Watch more at: Up and Running with PhoneGap. This tutorial explains how to display location information in a mobile application using the Geolocation API.
1. Overview of a Mobile Web Application
2. Overview of PhoneGap
3. Setting Up Your Development Environment
4. Creating an Application
5. Compiling a PhoneGap Application
6. Extending PhoneGap
7. Testing and Debugging an Application
First developed at an iPhoneDevCamp event in San Francisco, PhoneGap went on to win the People’s Choice Award at O’Reilly Media‘s 2009 Web 2.0 Conference and the framework has been used to develop many apps. Apple Inc. has confirmed that the framework has its approval, even with the new 4.0 developer license agreement changes. The PhoneGap framework is used by several mobile application platforms such as ViziApps, Worklight, Convertigo and appMobi as the backbone of their mobile client development engine. Adobe officially announced the acquisition of Nitobi Software (the original developer) on October 4, 2011. Coincident with that, the PhoneGap code was contributed to the Apache Software Foundation to start a new project called Apache Cordova. The project original name, Apache Callback, was viewed as too generic. Then it also appears in Adobe Systems as Adobe PhoneGap and also as Adobe Phonegap Build (now out of beta).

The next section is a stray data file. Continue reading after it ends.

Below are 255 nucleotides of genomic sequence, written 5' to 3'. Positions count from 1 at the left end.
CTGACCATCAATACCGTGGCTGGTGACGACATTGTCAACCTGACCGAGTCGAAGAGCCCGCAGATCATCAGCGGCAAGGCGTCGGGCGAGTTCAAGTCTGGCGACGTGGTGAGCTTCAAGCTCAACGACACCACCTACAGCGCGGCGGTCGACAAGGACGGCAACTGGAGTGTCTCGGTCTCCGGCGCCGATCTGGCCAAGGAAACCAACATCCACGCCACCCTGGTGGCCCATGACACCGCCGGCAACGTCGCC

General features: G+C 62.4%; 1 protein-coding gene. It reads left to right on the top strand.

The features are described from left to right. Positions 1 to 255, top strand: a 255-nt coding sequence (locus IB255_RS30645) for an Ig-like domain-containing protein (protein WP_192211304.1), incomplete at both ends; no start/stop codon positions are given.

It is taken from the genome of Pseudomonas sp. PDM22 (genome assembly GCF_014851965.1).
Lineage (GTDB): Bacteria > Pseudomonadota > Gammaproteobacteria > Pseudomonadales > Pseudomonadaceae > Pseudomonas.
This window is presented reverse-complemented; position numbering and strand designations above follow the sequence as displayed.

Early versions of PhoneGap required a person making iOS apps to have an Apple computer, and a person making Windows Mobile apps to have a computer running Windows. After September 2012, the “PhoneGap Build” service allows a programmer to upload his source code to a “cloud compiler” that generates apps for every supported platform.
W3C Geolocation API
The W3C Geolocation API is an effort by the World Wide Web Consortium (W3C) to standardize an interface to retrieve the geographical location information for a client-side device. It defines a set of objects, ECMAScript standard compliant, that executing in the client application give the client’s device location through the consulting of Location Information Servers, which are transparent for the application programming interface (API). The most common sources of location information are IP address, Wi-Fi and Bluetooth MAC address, radio-frequency identification (RFID), Wi-Fi connection location, or device Global Positioning System (GPS) and GSM/CDMA cell IDs. The location is returned with a given accuracy depending on the best location information source available.
See Related Topics:
- Mobile Apps – Native or Web?
- Secure iPhone Access to Corporate Web Applications
- Continuous Mobile Application Testing
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